A picture & a thousand words

A picture & a thousand words

The Bird Girl and the Painter Boy

Once upon a time on a mountain high above Lake Batur in Bali there lived a Bird Girl named Kiriana who was very unhappy. Kiriana had marvelous feathered wings which changed colors according to the Bird Girl’s moods – canary yellow when she was happy, flamingo pink when relaxed, parakeet green when the stings of envy struck her soul, kingfisher blue when she felt serious, and egret white when at last, serenity settled over her. But for the longest time her feathers were mostly gray and black because Kiriana, the Bird Girl, did not know how to fly.

She just sat and sat and sat, like a stone statue, and stared down onto the mirror lake far, far below. Cold rain poured down on her head. The sun dried her back. Kintamani dogs sidled up and sniffed her human feet and her feathers, then backed off, confused no doubt. Clouds blew across the sky as if agitated by some unseen force but the sun continued to rise in the east and set in the west. Days and nights passed by while the Bird Girl sat on her rock, still as a stone.

The King of the Winds felt sad whenever he looked down and saw the Bird Girl sitting and brooding her life away.

“Someone help her!” he shouted at the mountain, the trees, the sandy shores and the fish in the cold clear lake. But the huge mountain remained silent, oblivious to the plight of the beautiful Bird Girl. The trees shook their leaves but held their ground. On the shores of Lake Batur, the people in the villages did not understand the King of the Wind’s commandment. All they heard was a breathy roaring as they ran into their homes and bolted their doors against the wailing wind. Everyone but Kadek Krishna. He was a young artist who lived alone in a forest hut and painted pictures of trees and birds and mountains and was happy doing what he did no matter what it was or how long it took to do it.

Kadek listened to the wind and decided he would do whatever he could to help the Bird Girl who didn’t know how to fly. Kadek stood at the edge of the lake and watched as the wind whipped up the waves and churned the fish into a froth in the center of Lake Batur. The Painter Boy stood on the shore and watched the trees and grasses wiggle wildly and felt afraid.

“You will go to the Bird Girl, who is called Kiriana, and teach her to fly,” commanded the King of the Air who had two faces, one in the front of his head and another one behind.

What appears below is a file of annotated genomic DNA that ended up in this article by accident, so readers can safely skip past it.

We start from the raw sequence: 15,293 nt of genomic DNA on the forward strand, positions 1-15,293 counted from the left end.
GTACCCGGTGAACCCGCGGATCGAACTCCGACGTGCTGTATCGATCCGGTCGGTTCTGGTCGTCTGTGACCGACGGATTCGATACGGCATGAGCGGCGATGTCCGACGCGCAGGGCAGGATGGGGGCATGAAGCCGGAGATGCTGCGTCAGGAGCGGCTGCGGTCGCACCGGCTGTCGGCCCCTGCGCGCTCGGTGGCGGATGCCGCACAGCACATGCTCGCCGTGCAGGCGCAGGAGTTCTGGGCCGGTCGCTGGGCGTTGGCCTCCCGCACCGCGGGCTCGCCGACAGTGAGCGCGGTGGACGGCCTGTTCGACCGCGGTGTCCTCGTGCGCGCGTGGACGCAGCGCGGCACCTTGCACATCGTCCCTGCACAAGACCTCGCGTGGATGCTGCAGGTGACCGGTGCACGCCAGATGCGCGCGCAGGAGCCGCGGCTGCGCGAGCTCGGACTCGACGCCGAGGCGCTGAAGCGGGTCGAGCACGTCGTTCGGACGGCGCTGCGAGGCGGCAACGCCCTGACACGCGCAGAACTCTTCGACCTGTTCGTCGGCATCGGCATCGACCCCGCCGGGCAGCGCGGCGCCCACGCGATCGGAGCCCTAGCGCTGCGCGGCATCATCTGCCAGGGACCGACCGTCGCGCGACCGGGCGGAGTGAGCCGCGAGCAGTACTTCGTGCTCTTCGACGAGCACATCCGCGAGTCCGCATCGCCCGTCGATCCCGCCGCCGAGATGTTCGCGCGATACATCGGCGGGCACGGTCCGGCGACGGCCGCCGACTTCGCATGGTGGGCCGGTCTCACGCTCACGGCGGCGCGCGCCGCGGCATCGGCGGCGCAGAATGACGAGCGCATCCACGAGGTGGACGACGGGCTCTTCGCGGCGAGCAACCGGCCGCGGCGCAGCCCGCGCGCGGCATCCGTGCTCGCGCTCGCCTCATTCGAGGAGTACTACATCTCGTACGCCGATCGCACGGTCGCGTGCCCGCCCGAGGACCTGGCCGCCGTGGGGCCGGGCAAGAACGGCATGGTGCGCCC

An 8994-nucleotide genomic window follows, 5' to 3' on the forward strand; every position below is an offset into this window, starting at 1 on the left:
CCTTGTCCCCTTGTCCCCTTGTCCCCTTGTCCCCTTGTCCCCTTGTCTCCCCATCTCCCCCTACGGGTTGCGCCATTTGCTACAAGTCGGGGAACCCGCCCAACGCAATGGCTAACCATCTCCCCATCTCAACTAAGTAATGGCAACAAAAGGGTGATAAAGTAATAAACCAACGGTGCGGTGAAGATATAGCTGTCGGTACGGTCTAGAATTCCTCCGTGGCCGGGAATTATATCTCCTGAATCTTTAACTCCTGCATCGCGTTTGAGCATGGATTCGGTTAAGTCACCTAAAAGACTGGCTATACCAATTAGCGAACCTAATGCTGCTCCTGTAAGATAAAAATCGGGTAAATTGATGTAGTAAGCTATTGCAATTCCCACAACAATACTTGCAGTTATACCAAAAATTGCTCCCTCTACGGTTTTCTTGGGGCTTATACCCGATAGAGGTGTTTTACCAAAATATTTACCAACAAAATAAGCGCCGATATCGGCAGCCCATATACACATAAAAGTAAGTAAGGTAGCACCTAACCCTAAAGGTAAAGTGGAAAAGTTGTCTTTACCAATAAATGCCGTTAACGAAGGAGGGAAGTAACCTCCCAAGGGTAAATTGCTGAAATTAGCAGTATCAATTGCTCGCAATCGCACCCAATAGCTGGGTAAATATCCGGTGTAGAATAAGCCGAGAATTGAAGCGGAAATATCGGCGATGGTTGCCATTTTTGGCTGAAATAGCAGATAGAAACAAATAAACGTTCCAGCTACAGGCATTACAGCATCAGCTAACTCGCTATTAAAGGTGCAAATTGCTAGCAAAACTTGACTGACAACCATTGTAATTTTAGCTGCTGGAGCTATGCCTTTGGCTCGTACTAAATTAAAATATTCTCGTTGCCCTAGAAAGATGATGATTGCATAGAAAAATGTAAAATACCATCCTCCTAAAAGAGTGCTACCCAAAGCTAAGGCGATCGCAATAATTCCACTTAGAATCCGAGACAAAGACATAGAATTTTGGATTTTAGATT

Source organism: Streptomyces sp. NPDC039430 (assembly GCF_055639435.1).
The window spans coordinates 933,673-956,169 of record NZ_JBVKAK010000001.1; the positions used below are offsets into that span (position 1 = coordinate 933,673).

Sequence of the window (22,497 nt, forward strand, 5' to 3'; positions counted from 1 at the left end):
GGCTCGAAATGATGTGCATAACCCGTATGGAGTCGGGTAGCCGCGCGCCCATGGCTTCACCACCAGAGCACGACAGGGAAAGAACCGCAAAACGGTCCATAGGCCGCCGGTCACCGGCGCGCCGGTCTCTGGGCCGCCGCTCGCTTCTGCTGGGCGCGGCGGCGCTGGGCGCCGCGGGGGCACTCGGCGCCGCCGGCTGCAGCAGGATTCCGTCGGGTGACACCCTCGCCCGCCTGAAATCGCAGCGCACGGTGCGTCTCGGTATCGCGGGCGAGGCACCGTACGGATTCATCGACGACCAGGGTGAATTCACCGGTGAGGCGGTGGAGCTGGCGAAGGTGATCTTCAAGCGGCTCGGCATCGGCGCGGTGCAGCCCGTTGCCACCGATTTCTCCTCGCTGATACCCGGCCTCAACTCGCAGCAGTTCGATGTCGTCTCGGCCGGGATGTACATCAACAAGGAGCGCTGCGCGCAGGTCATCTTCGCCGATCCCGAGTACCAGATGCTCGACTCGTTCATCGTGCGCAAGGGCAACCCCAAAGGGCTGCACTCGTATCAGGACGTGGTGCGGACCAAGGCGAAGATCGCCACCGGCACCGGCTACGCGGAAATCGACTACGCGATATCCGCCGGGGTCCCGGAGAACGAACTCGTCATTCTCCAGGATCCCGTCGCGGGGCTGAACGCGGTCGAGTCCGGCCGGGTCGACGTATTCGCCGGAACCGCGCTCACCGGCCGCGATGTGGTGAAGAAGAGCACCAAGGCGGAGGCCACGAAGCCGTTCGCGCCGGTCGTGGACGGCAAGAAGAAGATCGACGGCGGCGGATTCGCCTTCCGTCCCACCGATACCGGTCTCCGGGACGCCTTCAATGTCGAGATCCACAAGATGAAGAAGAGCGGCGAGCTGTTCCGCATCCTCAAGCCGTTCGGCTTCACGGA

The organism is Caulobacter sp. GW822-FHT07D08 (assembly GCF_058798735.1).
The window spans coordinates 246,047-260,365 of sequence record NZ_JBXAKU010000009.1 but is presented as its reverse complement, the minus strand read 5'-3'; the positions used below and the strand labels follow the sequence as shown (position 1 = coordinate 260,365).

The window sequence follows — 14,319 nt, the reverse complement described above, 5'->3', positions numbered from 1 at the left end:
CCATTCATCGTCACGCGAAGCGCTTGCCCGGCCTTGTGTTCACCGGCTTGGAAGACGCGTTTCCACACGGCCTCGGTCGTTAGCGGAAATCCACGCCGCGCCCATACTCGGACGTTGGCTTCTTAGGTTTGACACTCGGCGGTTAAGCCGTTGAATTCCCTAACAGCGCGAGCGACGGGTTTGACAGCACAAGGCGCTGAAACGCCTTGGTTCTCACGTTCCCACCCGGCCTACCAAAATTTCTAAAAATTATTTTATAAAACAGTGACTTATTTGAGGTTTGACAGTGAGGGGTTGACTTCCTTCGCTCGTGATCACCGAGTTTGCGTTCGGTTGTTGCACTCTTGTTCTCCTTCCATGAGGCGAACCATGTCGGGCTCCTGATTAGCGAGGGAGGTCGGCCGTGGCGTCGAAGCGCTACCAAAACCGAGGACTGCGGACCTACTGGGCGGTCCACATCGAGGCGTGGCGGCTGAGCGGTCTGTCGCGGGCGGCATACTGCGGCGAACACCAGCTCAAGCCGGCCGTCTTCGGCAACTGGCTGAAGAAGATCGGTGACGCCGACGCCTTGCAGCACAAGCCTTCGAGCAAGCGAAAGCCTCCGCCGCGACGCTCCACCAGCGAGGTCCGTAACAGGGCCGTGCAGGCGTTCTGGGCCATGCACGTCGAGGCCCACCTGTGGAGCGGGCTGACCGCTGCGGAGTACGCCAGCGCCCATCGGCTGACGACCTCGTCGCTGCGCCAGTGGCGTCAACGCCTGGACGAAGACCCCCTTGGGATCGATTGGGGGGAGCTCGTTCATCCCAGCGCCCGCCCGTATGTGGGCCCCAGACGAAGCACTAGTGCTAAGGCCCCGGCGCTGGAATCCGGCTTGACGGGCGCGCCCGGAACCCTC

“But I don’t know how to fly! How can I teach Kiriana, the Bird Girl, how to fly? “ said Kadek. All he heard was a long low growl that warned him against turning away from his destiny.

“There are many ways to fly,” said the back head, who was the King Of the North Wind. ”Show her your way,” advised the front head, who was the King of the South Wind.

Kadek the Painter Boy packed his sketchbook, his charcoal pencil, his brushes and paint tubes into an old rucksack and started up the mountain determined to find Kiriana, the sad Bird Girl who could not fly. He climbed through dense woods, past tall trees and over rocks both big and small. He climbed all day and all night and when he reached the top he laid on his back and rested.  He watched the sun rise in the East and felt it warm the ground for all the creatures of the forest that awoke one by one, then two by two to begin a new day on Mount Batur.

“Where can I find Kiriana, the Bird Girl?” Kadek asked a brown squirrel who was sitting in a tree. But the squirrel scurried up the tree without a reply. Kadek, the Painter did not take offense. He knew squirrels were very busy creatures and always in a hurry. He walked on until he saw a goat.

“Please Mr. Goat, can you tell me where the Bird Girl they call Kiriana lives?” he asked. The goat smelled the Painter Boy’s scent and sensed he was not a hunter so Mr. Goat was not afraid. “She sits on a big rock on the far side of the meadow,” said Mr. Goat.

“Thank you very much,”  said Kadek, just as a beautiful gold and black butterfly fluttered in front of the
Painter Boy. “Follow me,” she instructed without uttering a word as she guided Kadek through the tall green alang-alang grasses to the place where a big flat rock protruded over a  wondrous waterfall that  never ceased falling.